Latest News

February 23, 2014
Scientists at the Gladstone Institutes and UCSF have made an important breakthrough: they have discovered a way to transform skin cells into mature, fully functioning liver cells that flourish.
January 13, 2014
Geneticists from Ohio, California and Japan used stem cells to correct a defective “ring chromosome” with a normal chromosome. Such therapy has the promise to correct chromosome abnormalities that give rise to birth defects, mental disabilities and growth limitations.
January 07, 2014
Researchers have developed a new way to study bone disorders and bone growth, using stem cells from patients afflicted with a rare, genetic bone disease.
January 02, 2014
In a finding that directly contradicts the standard biological model of animal cell communication, UCSF scientists have discovered that typical cells in animals have the ability to transmit and receive biological signals by making physical contact with each other, even at long distance.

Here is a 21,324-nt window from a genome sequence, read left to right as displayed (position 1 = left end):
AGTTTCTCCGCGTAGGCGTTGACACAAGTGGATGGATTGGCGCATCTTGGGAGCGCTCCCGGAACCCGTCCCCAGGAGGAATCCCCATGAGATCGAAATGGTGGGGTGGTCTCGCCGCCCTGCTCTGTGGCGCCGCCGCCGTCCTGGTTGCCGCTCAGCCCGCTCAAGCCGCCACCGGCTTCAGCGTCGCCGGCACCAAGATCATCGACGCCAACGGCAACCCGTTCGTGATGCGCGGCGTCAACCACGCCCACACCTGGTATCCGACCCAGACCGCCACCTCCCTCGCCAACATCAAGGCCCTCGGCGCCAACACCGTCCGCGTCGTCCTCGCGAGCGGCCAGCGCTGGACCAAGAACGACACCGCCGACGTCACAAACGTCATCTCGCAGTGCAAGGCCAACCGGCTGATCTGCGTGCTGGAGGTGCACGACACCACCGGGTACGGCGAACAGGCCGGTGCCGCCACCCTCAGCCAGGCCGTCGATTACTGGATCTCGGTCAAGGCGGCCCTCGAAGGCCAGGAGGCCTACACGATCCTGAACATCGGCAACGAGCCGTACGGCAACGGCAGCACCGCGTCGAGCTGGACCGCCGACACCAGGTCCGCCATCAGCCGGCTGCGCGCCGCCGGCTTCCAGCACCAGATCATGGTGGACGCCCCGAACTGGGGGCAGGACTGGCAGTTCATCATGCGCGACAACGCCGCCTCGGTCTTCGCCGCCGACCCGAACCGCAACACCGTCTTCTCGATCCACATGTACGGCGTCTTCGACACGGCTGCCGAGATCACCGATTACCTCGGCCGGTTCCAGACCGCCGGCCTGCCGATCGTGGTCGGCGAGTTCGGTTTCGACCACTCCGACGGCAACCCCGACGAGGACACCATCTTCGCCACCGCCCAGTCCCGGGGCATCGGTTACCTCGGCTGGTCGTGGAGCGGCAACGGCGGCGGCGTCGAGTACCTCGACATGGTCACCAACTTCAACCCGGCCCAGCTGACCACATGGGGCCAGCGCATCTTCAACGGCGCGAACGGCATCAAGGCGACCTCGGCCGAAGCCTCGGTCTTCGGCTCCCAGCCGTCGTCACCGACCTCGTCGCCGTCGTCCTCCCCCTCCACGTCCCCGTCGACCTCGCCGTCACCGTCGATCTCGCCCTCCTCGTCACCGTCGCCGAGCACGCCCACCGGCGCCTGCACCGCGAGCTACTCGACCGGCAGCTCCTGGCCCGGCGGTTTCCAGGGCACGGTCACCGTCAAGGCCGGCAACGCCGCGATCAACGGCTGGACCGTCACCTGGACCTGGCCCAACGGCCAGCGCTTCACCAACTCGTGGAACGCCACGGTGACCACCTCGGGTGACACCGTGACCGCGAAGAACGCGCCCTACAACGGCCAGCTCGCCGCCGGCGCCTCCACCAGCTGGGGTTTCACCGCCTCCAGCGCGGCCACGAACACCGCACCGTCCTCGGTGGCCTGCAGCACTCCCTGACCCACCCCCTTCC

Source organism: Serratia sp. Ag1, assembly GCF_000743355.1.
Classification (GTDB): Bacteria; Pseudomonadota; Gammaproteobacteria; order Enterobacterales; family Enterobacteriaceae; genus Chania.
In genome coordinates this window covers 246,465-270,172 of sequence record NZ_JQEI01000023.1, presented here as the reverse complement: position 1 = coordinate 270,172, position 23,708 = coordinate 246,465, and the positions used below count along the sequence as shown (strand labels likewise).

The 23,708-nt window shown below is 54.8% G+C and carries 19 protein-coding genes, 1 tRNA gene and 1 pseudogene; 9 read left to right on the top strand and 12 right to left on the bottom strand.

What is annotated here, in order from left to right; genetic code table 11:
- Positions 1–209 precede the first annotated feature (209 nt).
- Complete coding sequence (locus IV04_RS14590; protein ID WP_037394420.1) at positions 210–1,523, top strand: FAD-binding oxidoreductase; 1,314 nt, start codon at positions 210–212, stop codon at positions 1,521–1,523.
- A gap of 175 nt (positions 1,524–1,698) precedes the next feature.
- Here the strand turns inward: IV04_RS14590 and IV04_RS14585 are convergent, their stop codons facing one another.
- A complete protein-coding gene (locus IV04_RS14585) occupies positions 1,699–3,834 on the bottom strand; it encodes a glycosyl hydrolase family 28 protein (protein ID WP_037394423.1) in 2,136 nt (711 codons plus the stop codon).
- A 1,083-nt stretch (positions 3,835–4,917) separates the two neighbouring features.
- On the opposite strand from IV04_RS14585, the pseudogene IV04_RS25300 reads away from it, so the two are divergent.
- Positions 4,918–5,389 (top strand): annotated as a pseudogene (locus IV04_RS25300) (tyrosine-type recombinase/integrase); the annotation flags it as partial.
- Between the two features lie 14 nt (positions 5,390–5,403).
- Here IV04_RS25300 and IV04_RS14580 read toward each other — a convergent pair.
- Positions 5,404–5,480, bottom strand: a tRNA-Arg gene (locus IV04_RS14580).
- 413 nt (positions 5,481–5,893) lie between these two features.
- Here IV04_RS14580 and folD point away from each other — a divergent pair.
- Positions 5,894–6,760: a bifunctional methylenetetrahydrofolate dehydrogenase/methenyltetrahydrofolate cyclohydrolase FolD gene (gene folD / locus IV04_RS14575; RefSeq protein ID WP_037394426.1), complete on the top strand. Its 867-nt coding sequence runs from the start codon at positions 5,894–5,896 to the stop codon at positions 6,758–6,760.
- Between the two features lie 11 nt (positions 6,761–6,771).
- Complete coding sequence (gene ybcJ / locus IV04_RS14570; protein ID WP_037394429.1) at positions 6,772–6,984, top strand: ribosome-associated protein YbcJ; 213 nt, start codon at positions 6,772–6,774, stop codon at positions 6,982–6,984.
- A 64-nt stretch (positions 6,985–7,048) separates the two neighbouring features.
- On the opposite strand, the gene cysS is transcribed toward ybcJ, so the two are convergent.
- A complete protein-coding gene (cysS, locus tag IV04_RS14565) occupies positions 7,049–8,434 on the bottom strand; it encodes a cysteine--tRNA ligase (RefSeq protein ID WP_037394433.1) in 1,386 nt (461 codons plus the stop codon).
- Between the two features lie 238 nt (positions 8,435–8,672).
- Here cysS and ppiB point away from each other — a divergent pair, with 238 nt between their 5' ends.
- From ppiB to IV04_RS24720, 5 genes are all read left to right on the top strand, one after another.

December 10, 2013
The day after the 2014 Breakthrough Prize in Life Sciences winners are announced, the recipients – along with 2013 recipients, UCSF Nobel laureates and other luminaries in the field – will participate in a symposium on the state of research in cancer, genetics, neurobiology and stem cells.
July 19, 2013
Stem-cell researchers at UCSF have found a key role for a protein called BMI1 that may help scientists direct the development of tissues to replace damaged organs in the human body.
July 02, 2013
A UCSF-led team has discovered that vitamin C affects whether genes are switched on or off inside mouse stem cells, suggesting that it may play fundamental role in helping to guide normal development.
May 16, 2013
Raising hopes for cell-based therapies, UCSF researchers have created the first functioning human thymus tissue from embryonic stem cells in the laboratory.
April 18, 2013
UCSF scientists have discovered that muscle repair requires the action of two types of cells better known for causing inflammation and forming fat.
April 15, 2013
Specific DNA once dismissed as junk plays an important role in brain development and might be involved in several devastating neurological diseases, UCSF scientists have found.

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